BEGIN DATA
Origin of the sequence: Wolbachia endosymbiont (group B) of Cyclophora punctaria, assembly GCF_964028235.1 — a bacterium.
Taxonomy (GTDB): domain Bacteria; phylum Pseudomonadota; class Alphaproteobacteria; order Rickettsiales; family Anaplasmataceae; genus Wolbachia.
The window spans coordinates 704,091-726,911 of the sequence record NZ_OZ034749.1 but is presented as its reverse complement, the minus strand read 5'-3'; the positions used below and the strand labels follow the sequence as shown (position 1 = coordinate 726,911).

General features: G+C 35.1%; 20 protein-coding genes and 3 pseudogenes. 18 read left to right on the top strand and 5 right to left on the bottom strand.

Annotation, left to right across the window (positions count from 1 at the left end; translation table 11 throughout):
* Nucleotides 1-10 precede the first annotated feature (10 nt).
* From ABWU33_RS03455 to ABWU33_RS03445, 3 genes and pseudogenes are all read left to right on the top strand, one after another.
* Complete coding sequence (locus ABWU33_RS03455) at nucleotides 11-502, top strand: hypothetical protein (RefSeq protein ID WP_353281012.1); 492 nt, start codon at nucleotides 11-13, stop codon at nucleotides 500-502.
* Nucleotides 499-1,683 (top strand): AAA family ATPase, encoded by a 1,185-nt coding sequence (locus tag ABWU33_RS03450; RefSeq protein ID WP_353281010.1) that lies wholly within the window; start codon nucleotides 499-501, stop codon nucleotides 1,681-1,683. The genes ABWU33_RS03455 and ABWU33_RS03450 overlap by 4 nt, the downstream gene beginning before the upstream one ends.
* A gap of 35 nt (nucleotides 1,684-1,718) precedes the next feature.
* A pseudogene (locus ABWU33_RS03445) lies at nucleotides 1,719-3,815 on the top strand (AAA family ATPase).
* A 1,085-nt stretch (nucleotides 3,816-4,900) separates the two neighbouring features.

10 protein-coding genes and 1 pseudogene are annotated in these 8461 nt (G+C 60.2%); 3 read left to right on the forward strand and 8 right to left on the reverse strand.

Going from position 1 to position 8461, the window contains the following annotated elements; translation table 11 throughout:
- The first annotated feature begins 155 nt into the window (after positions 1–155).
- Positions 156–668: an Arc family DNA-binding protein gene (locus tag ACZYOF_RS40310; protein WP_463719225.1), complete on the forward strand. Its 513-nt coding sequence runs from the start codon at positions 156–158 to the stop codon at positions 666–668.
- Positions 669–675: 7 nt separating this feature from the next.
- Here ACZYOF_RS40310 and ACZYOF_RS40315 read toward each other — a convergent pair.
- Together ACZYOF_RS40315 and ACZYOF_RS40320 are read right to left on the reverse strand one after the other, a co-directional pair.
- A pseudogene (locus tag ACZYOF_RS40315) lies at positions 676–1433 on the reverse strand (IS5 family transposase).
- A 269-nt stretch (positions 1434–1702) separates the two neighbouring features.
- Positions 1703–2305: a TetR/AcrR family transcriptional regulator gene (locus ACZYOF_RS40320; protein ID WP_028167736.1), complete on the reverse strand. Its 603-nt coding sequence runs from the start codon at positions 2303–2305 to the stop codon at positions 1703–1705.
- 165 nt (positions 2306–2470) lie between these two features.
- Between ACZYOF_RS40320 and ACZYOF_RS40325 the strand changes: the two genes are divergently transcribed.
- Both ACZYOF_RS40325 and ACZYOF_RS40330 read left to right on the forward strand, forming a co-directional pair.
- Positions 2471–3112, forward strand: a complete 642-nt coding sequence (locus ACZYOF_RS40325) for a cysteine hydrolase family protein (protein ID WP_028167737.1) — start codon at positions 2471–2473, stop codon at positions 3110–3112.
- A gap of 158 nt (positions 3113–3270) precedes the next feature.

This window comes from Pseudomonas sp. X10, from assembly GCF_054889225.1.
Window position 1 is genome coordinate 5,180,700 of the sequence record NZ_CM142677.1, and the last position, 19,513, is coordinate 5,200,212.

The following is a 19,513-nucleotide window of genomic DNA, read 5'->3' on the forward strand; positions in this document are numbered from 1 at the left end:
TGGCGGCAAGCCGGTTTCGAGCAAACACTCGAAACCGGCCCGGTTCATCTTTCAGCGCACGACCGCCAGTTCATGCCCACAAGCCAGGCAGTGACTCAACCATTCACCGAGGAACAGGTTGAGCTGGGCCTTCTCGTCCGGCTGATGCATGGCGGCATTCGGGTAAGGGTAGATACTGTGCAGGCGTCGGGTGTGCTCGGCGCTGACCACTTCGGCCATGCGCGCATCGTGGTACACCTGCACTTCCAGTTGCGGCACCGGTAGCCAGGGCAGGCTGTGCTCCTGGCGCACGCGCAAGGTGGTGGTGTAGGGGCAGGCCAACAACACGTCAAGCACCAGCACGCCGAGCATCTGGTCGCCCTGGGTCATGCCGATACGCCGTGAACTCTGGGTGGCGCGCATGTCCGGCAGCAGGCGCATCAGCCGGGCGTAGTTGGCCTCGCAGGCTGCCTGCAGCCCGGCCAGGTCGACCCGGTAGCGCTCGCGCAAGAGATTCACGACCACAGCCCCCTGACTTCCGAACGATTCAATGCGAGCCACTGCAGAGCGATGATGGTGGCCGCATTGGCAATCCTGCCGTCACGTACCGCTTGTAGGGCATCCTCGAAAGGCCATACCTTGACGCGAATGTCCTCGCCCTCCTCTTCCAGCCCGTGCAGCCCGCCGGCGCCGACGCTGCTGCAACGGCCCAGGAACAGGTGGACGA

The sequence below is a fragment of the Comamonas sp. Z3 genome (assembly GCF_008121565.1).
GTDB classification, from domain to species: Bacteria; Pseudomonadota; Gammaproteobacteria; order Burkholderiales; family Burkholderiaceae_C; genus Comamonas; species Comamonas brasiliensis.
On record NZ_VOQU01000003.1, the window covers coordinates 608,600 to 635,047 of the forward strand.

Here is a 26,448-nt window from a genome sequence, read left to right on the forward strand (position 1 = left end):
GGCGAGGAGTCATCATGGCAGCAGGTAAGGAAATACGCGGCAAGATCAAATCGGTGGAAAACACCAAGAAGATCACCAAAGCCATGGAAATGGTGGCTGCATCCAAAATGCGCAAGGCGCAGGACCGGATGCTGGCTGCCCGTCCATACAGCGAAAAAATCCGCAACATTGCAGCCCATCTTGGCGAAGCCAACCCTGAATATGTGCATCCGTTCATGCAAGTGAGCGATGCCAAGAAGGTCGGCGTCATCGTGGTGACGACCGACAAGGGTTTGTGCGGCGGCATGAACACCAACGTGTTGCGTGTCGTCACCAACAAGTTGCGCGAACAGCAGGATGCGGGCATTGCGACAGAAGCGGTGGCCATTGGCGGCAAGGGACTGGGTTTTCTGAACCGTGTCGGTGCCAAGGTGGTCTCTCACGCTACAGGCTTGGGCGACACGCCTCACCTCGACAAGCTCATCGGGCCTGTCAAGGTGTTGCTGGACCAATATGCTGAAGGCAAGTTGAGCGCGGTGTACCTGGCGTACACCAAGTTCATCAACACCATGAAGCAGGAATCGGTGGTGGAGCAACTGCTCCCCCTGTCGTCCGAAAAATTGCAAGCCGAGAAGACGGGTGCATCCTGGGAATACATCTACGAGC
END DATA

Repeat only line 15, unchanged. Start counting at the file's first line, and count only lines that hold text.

- The first annotated feature begins 155 nt into the window (after positions 1–155).